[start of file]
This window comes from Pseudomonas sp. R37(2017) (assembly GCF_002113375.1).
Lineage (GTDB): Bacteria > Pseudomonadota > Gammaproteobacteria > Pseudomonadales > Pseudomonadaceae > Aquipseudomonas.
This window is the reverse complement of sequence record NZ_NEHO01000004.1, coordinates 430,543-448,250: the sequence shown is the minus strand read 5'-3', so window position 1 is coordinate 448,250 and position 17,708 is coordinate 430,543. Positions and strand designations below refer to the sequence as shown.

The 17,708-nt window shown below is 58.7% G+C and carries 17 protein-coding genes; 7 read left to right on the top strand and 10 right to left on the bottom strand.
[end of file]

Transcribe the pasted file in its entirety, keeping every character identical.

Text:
This window comes from Pseudomonas sp. R37(2017) (assembly GCF_002113375.1).
Lineage (GTDB): Bacteria > Pseudomonadota > Gammaproteobacteria > Pseudomonadales > Pseudomonadaceae > Aquipseudomonas.
This window is the reverse complement of sequence record NZ_NEHO01000004.1, coordinates 430,543-448,250: the sequence shown is the minus strand read 5'-3', so window position 1 is coordinate 448,250 and position 17,708 is coordinate 430,543. Positions and strand designations below refer to the sequence as shown.

The 17,708-nt window shown below is 58.7% G+C and carries 17 protein-coding genes; 7 read left to right on the top strand and 10 right to left on the bottom strand.